John Husselbee

Revisiting value and small caps

John Husselbee

I saw a cartoon recently with a genie outlining three rules to his new master: no wishing for anyone’s death, no making people fall in love and no bringing back the dead. The master’s first wish was for value to outperform, to which the genie replied: ‘There are four rules’.

Value investors could be forgiven for believing the universe is against them at this kind of cosmic level over recent years, particularly with the stratospheric rise in US technology stocks. But for anyone fearing another ‘what might spark a value recovery’ article, we are not planning to do that here, or at least not just that; indeed, many value managers have admitted that hoping for particular catalysts to drive a renaissance is likely to be fruitless at this stage.

Saying that, we wrote earlier this year about several short-term performance drivers running contrary to longer-term trends, and with recent spells of stronger returns for value and an apparent reappearance of the small-cap premium (as well as tech stocks taking a hit), this remains a topic worthy of investigation.

To recap, there are clear trends in evidence over the last five years and any portfolios getting these right will have comfortably outperformed. In equities, the US has substantially outstripped other markets around the world, including the supposedly higher risk (and higher reward) emerging markets. Another pronounced trend has been growth outperforming value (more than tripling the returns) and a third is large cap companies beating small.

All three are against longer-term trends and have created a generally tougher backdrop for active management, for which value and small-cap outperformance have typically been tailwinds. The question for asset allocators looking forward, especially in the wake of Covid-19 disruption, is whether the last five-year period is cyclical or secular: have conditions changed to favour these factors in the future or will longer-term trends reassert themselves?

As stated, even the staunchest value advocates are not expecting some kind of switch to be flicked in favour of their style; what we are seeing, however, is growing debate about how long the incredible run of US technology giants can continue and this will certainly pick up in the wake of a spell of weakness and profit taking in recent weeks. It could be argued the rise of the FAANGs (Facebook, Amazon, Apple, Netflix and Google) and Microsoft is behind all three short-term trends, and 20 years after the last tech bubble burst there are some parallels emerging.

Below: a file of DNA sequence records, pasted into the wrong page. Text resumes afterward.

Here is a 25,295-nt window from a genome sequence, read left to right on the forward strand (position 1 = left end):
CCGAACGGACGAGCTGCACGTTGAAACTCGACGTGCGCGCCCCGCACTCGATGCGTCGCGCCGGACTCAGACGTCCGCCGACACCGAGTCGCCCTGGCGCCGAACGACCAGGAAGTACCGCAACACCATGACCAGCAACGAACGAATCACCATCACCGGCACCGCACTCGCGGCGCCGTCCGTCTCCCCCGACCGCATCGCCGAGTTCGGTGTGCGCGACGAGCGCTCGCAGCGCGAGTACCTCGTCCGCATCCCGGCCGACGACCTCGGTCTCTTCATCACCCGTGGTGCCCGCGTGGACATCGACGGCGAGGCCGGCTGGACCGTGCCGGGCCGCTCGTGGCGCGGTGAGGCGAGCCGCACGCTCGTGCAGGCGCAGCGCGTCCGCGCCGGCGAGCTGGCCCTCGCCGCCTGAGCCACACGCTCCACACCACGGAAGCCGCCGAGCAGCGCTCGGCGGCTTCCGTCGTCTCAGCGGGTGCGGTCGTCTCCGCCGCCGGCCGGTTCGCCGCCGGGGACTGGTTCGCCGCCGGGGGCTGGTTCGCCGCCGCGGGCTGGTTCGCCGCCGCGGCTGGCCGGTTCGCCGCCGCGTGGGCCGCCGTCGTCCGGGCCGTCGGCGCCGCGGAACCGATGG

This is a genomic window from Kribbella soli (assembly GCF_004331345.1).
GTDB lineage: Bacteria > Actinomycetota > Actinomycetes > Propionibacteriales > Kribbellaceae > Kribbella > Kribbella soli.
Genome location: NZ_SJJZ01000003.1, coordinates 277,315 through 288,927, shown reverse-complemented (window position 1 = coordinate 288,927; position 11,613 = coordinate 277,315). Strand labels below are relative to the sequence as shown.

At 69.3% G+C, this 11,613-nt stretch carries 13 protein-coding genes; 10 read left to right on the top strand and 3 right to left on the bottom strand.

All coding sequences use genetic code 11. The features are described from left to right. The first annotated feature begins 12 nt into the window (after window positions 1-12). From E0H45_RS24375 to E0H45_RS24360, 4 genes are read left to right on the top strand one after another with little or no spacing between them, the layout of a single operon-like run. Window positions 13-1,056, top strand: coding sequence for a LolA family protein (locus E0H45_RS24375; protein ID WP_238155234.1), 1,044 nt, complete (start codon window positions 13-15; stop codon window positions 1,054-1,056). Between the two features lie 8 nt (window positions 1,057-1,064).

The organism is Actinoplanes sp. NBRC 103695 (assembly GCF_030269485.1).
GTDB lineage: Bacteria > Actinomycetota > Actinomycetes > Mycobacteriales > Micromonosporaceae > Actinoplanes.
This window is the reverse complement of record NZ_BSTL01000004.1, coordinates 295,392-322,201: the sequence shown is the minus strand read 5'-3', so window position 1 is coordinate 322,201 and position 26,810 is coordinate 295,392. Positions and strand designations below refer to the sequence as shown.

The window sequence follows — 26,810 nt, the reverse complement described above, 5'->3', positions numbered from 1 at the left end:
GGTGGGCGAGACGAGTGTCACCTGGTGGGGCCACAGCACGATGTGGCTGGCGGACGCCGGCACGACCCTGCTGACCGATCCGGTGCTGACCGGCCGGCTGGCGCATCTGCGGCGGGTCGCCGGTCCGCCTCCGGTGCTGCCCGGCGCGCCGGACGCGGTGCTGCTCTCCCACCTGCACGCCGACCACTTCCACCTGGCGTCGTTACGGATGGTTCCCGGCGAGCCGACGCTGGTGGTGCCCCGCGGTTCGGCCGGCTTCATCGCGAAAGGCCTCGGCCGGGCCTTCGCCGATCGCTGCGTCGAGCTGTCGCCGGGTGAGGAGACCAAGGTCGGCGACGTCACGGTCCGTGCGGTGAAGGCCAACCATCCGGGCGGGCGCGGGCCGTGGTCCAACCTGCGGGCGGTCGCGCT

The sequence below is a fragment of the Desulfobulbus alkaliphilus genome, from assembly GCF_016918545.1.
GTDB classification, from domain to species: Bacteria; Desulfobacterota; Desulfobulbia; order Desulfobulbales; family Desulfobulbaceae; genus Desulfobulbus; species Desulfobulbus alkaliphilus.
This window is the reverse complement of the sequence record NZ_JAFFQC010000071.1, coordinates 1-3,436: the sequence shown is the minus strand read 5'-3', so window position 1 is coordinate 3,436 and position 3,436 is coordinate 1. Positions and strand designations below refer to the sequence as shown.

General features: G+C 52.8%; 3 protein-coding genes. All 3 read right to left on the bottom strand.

Several interesting data points are available on the massive skew in US equities at present, with the top 1% of companies in the S&P 500 accounting for a record 22% of its market cap, versus 18% at the peak of the last tech bubble and a 14% average since 1980. Tech advocates would highlight a key difference compared with the situation in 1999, namely that these stocks do have revenues that can, at least partly, explain their valuations. But there are clearly two markets operating in the US: a small group of stocks large enough to drive index level performance on their own and a multitude of smaller companies still battered by coronavirus headwinds. And for our part, we go back to the old proverb that trees cannot grow to the sky.

RWC’s John Teahan (whose Enhanced Income Fund is held in our Income portfolios) recently posted a great piece on the tech question, examining it through the lens of Amazon. This is a stock that has produced compound annual growth of 39% since its IPO in 1997 and encapsulates that inflated influence on market returns effect: over 10 years to end of March, Amazon has contributed 3% of the 100% return from the MSCI World Index versus the average stock’s 0.04%.